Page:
jfet buffer gain equation
Eq. 8: JFET buffer gain equation

gm is the gain of the transistor, which has high values, and Rs has values of at least 1kΩ: when we multiply the two of them we get a very high number, so adding 1 to this number won’t change much.

Let’s prove it with an example. If we take 1000000 as our high number, adding 1 doesn’t make a big difference. In the gain ratio of the equation 8, 100000/100001 = 0.999999 ~ 1.

The result is that we can approximate 1 + gm·Rs ~ gm·Rs.

jfet buffer gain approximation equation
Eq. 9: JFET buffer gain approximation

That’s why this circuit acts as a buffer: the output voltage will always follow the input voltage.


One very interesting JFET application is the use as a voltage-controlled resistor. This is achieved by setting a Q point in the ohmic zone. For amplifiers we have to set it in the saturation (or active) zone, because we want our output to be only related to the input voltage: no matter what the Vds is, for a given Vg the output current will remain practically constant. The saturation region is represented in red in the schematic below.

However, in the ohmic region (green) things are way different: if the Vds varies, the current varies almost in a linear way with it which remembers quite much to the resistor voltage vs current equation:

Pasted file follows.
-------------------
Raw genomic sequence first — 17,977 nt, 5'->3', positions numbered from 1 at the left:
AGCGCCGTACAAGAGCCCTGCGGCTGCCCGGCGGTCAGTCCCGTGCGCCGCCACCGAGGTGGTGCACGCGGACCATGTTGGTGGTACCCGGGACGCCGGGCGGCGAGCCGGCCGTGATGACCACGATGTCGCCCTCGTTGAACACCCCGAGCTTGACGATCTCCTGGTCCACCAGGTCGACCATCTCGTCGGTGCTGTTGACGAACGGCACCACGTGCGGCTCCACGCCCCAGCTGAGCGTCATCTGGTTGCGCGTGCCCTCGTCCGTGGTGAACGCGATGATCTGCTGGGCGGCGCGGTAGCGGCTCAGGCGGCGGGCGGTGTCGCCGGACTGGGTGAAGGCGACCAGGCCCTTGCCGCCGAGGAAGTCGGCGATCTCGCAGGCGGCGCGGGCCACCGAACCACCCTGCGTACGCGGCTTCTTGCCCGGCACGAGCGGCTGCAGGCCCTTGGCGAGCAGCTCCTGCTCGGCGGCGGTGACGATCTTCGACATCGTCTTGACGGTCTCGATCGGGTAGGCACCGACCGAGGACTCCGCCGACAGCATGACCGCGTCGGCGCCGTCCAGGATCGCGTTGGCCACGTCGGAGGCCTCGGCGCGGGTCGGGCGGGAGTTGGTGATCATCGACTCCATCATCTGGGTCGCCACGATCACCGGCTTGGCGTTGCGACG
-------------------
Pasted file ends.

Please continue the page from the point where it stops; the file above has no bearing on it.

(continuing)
jfet as controlled resistor load line equation
Eq. 10: JFET asjfet as controlled resistor

In this case, a (the slope of the line) = 1/R, so by varying the gate voltage we can change the value of the equivalent resistor created by the JFET.

Some effect pedals like the MXR Phase 45 and the MXR Phase 90 take advantage of this phenomenon and use them in their filtering:

jfet controlled resistor mxr phase 90
Controlled resistor with JFET (MXR Phase 90)

With this configuration, the value of the equivalent resistor can be easily changed if the output of a low frequency oscillator is applied to the gate of the transistor. As the resistor value controls the filtering, with a varying voltage we can create the phase effect. Let’s see an example to make it clearer:

For the last picture, the values are:

Idss = 6mA
Vp = 3V

First of all we have to assume that in the ohmic region the response is a straight line (this is quite true in most devices).

jfet controlled resistor slope equation
Eq. 11: JFET controlled resistor slope

As slope = 1/R,

jfet controlled resistor equivalent resistance equation
Eq. 12: JFET controlled resistor equivalent resistance

We could do this with every value of Vgs, and we would get the equivalent resistor corresponding to each value.



In this post you can read an introduction to JFET transistors: